Monday, August 3, 2009

Failing to rise to the occassion

IP Lesson III: Gateau Mille Feuille

'a thousand layers'

What else could you do with a reverse puff pasty?

A mille feuille, of couse!

The Mille Feuille means ‘a thousand layers’ in French. Frankly speaking, it really does have a thousand of butter and dough layers in the puff which makes it so crispy and its ‘melt-in-your-mouth’ kind of goodness.

The Mille Feuille go by other names such as vanilla slices and/or napoleon.

But a mille feuille by any other name will still taste as sweet.

This is one of my favourite ways of using, or rather eating puff pastry.

First of all, we had to bake three equal-sized discs of reverse puff pastry so we can assemble them. We had to ‘dock them like crazy’ in the words of one of my coursemates to prevent ‘blisters’ from forming; we don’t want a high puff, we just want the crispy layers.

It was really rewarding to take the reverse puff pasty out of the oven- the even tan of the puff pasty, the consistent puff amongst all three of the puff pasty. Next we had to prepare crème diplomat which will be the layers in between the puff pasty. Crème diplomat is similar to crème patisserie; the difference lie in the use of the gelatine in the crème diplomat which will give it a more stable structure and holding the crème in place in between the puff pastry layers.

The elements of my gateau mille feuille were coming together beautifully in a manner that I would be very proud of. Even the assembling of the gateau went without a hitch. However, the fondant icing failed me.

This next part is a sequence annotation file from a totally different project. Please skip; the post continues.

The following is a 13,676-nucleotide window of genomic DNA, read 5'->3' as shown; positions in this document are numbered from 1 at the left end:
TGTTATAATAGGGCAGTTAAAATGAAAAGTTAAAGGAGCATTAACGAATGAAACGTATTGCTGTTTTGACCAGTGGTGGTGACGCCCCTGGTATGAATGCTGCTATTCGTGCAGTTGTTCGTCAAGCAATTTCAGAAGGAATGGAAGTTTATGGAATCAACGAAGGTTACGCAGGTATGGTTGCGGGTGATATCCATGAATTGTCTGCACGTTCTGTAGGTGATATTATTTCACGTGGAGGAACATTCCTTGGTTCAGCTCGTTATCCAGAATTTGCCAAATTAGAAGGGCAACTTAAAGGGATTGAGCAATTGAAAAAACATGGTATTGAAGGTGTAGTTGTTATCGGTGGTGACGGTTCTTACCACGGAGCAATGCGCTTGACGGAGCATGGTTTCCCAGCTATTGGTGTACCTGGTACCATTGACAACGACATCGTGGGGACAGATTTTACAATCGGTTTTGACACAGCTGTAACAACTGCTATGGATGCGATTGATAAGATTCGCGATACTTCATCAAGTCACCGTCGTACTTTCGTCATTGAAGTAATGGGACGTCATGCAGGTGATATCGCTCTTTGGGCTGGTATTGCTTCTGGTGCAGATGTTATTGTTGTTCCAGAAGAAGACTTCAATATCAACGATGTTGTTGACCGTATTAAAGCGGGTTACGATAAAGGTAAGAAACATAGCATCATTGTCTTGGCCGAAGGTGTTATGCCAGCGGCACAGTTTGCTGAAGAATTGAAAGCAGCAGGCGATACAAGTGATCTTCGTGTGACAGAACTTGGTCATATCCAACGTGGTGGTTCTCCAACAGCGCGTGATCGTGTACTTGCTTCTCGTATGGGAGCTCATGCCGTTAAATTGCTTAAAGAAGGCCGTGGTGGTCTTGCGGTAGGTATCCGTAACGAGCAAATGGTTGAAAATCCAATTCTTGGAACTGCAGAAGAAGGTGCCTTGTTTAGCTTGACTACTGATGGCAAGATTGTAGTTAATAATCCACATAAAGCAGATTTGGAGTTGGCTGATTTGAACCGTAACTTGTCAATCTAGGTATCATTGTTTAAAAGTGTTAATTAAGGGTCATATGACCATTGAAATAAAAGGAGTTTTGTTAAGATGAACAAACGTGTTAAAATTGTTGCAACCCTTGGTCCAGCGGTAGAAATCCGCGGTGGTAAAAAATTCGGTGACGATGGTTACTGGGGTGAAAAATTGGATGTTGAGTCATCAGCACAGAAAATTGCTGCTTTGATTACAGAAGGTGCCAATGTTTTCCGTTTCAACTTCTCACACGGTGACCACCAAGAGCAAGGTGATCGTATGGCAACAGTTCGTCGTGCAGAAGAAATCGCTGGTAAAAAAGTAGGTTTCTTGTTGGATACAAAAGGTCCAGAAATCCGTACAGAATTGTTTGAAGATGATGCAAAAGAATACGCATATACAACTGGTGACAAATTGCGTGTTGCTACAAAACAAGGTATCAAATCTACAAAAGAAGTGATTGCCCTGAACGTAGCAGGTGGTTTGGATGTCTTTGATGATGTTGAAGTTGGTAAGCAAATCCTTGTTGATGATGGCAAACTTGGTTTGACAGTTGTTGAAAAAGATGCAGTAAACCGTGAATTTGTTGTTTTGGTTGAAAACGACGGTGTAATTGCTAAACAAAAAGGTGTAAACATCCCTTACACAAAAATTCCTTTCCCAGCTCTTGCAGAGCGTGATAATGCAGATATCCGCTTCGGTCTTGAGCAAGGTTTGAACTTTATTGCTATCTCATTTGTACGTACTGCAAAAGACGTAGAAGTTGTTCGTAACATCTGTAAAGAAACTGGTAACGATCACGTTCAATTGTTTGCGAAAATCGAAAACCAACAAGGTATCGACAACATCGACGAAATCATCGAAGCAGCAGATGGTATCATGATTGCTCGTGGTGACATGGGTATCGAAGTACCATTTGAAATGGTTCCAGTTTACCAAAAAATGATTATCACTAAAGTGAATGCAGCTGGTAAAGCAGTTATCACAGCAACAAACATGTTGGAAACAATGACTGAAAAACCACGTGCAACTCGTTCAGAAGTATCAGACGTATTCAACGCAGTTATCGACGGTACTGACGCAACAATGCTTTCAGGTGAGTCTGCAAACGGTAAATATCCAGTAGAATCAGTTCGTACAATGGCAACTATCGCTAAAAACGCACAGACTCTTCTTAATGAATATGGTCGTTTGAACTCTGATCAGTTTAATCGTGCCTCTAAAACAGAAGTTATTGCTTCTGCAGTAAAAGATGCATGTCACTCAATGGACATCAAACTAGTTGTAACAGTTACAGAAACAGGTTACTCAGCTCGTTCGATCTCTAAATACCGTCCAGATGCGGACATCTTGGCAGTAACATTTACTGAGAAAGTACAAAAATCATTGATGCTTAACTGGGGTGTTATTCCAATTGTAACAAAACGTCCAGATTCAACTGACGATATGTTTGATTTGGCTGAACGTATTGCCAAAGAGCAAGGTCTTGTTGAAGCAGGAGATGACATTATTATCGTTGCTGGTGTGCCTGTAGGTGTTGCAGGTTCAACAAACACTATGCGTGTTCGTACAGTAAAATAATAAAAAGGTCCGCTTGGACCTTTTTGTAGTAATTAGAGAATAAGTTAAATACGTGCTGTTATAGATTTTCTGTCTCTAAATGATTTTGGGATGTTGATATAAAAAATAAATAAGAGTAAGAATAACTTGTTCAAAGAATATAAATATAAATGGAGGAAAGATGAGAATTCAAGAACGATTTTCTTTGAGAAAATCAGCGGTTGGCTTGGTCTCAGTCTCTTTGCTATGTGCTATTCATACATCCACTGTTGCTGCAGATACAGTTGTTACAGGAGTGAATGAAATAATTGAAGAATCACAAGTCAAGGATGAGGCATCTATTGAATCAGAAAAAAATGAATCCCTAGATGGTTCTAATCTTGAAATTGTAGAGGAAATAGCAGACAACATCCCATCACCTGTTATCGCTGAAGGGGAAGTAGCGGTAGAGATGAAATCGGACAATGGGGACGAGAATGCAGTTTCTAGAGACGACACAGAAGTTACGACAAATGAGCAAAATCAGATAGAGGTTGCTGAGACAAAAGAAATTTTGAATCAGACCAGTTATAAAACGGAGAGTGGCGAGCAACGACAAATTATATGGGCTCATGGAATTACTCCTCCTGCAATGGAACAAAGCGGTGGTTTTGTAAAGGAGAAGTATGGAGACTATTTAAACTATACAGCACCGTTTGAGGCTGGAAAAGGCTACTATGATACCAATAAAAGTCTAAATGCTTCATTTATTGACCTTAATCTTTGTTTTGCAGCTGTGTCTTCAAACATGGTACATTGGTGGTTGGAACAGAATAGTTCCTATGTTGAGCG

Or technically speaking, I failed it.

Fondant is such a finicky creature. It is easy to dismiss fondant as a sickly sweet sugar mess. You can probably say that as a consumer but as a chef working with it, you are under its mercy. Work too slowly, and you will have it setting before you can say ‘supercalifragilisticexpialidocious’ (well, that’s the longest word I know..)

That was precisely the thing that happen to my fondant. I had to spread a layer of fondant in its original state over the cake before piping a round spiral of chocolate and neon pink over it before making a design by feathering it. Before I got to the feathering bit, the fondant decides to play some mind games with me.

The worse thing about pastry is that you can’t do much corrective action like in cuisine; to add more seasoning if the soup is bland. All I could do is to helplessly allow the fondant to set before me and accept the way that my gateau had turned out. It wasn't a pretty sight (both my gateau and I).

My three hours in the kitchen has been wasted. There’s no point in having a perfectly great tasting gateau when it doesn’t look good, not to the Chef at least.

Despite it all, he was being very encouraging towards me.

"We all have these moments. Don't be too hard on yourself. Even the best chefs take time and practice to get things right."

Which brings me to this question: what if this is my one chance, that one opportunity and I let it slip? I have a feeling that there wouldn't be that many chances and opportunities for me to waste.

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